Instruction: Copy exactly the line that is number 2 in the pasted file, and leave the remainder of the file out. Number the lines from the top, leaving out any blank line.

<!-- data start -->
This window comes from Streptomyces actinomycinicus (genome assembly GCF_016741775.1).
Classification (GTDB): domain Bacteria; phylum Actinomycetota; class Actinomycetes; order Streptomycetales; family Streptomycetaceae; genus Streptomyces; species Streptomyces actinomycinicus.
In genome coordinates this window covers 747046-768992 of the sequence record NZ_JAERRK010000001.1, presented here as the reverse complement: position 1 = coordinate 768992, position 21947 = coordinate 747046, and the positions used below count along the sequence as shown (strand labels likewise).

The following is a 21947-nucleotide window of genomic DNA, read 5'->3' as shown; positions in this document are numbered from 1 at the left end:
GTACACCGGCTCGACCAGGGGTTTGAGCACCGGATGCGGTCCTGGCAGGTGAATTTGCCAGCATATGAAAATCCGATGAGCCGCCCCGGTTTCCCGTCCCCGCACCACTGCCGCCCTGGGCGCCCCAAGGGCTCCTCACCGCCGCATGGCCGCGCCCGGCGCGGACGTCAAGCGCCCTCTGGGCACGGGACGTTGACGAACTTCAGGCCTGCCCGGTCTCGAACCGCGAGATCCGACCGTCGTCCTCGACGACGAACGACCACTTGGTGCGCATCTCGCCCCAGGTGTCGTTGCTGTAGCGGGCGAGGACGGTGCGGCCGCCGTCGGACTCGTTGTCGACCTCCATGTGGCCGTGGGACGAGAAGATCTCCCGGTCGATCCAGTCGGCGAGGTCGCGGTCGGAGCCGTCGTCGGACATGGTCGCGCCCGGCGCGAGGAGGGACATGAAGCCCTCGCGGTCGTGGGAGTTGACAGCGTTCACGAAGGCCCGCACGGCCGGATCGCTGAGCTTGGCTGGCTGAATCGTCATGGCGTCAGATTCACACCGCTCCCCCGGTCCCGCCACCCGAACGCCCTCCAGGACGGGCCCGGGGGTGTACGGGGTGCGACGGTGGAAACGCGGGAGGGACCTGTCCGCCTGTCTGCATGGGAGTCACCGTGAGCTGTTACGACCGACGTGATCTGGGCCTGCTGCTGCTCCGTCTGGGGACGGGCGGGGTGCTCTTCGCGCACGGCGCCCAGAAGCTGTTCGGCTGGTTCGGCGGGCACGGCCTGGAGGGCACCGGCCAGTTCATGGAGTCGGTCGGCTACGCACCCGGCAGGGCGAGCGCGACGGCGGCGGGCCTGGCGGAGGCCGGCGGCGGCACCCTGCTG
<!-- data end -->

Classification (GTDB): domain Bacteria; phylum Actinomycetota; class Actinomycetes; order Streptomycetales; family Streptomycetaceae; genus Streptomyces; species Streptomyces actinomycinicus.